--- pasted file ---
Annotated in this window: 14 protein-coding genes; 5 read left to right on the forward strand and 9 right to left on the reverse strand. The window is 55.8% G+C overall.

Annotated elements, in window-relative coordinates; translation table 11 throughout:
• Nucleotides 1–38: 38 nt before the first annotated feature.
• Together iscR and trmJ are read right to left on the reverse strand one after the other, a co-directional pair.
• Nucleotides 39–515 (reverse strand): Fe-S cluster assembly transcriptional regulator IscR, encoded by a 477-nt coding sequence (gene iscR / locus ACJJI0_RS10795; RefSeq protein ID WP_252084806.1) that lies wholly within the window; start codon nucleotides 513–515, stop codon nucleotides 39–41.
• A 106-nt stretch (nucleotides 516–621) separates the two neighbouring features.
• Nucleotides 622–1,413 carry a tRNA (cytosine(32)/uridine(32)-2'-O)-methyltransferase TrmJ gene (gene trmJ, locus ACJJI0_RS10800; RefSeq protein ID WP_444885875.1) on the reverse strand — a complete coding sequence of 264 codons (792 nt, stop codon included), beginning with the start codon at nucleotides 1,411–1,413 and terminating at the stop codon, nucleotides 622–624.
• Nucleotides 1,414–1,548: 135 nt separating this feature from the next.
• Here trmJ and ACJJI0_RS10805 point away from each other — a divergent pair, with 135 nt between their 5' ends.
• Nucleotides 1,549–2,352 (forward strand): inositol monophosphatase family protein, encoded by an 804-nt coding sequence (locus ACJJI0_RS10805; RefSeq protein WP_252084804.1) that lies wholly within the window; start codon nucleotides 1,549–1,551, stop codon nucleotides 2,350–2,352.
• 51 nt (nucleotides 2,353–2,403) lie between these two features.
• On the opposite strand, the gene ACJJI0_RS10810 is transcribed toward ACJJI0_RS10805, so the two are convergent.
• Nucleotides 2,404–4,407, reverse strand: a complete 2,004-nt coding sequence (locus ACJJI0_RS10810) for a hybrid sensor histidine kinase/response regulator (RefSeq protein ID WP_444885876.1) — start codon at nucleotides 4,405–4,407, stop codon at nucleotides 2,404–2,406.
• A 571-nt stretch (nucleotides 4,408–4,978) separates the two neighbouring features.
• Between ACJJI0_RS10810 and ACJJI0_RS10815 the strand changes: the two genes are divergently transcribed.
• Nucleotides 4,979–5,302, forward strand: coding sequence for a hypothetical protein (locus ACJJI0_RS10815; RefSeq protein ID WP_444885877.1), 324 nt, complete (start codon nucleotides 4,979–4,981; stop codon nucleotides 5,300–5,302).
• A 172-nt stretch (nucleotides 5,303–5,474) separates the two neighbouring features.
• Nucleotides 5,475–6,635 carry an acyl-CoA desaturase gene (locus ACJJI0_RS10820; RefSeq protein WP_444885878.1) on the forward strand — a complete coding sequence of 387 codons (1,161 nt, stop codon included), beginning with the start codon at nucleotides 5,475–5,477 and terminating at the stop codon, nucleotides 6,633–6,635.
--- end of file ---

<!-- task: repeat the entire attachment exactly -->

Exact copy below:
Annotated in this window: 14 protein-coding genes; 5 read left to right on the forward strand and 9 right to left on the reverse strand. The window is 55.8% G+C overall.

Annotated elements, in window-relative coordinates; translation table 11 throughout:
• Nucleotides 1–38: 38 nt before the first annotated feature.
• Together iscR and trmJ are read right to left on the reverse strand one after the other, a co-directional pair.
• Nucleotides 39–515 (reverse strand): Fe-S cluster assembly transcriptional regulator IscR, encoded by a 477-nt coding sequence (gene iscR / locus ACJJI0_RS10795; RefSeq protein ID WP_252084806.1) that lies wholly within the window; start codon nucleotides 513–515, stop codon nucleotides 39–41.
• A 106-nt stretch (nucleotides 516–621) separates the two neighbouring features.
• Nucleotides 622–1,413 carry a tRNA (cytosine(32)/uridine(32)-2'-O)-methyltransferase TrmJ gene (gene trmJ, locus ACJJI0_RS10800; RefSeq protein ID WP_444885875.1) on the reverse strand — a complete coding sequence of 264 codons (792 nt, stop codon included), beginning with the start codon at nucleotides 1,411–1,413 and terminating at the stop codon, nucleotides 622–624.
• Nucleotides 1,414–1,548: 135 nt separating this feature from the next.
• Here trmJ and ACJJI0_RS10805 point away from each other — a divergent pair, with 135 nt between their 5' ends.
• Nucleotides 1,549–2,352 (forward strand): inositol monophosphatase family protein, encoded by an 804-nt coding sequence (locus ACJJI0_RS10805; RefSeq protein WP_252084804.1) that lies wholly within the window; start codon nucleotides 1,549–1,551, stop codon nucleotides 2,350–2,352.
• 51 nt (nucleotides 2,353–2,403) lie between these two features.
• On the opposite strand, the gene ACJJI0_RS10810 is transcribed toward ACJJI0_RS10805, so the two are convergent.
• Nucleotides 2,404–4,407, reverse strand: a complete 2,004-nt coding sequence (locus ACJJI0_RS10810) for a hybrid sensor histidine kinase/response regulator (RefSeq protein ID WP_444885876.1) — start codon at nucleotides 4,405–4,407, stop codon at nucleotides 2,404–2,406.
• A 571-nt stretch (nucleotides 4,408–4,978) separates the two neighbouring features.
• Between ACJJI0_RS10810 and ACJJI0_RS10815 the strand changes: the two genes are divergently transcribed.
• Nucleotides 4,979–5,302, forward strand: coding sequence for a hypothetical protein (locus ACJJI0_RS10815; RefSeq protein ID WP_444885877.1), 324 nt, complete (start codon nucleotides 4,979–4,981; stop codon nucleotides 5,300–5,302).
• A 172-nt stretch (nucleotides 5,303–5,474) separates the two neighbouring features.
• Nucleotides 5,475–6,635 carry an acyl-CoA desaturase gene (locus ACJJI0_RS10820; RefSeq protein WP_444885878.1) on the forward strand — a complete coding sequence of 387 codons (1,161 nt, stop codon included), beginning with the start codon at nucleotides 5,475–5,477 and terminating at the stop codon, nucleotides 6,633–6,635.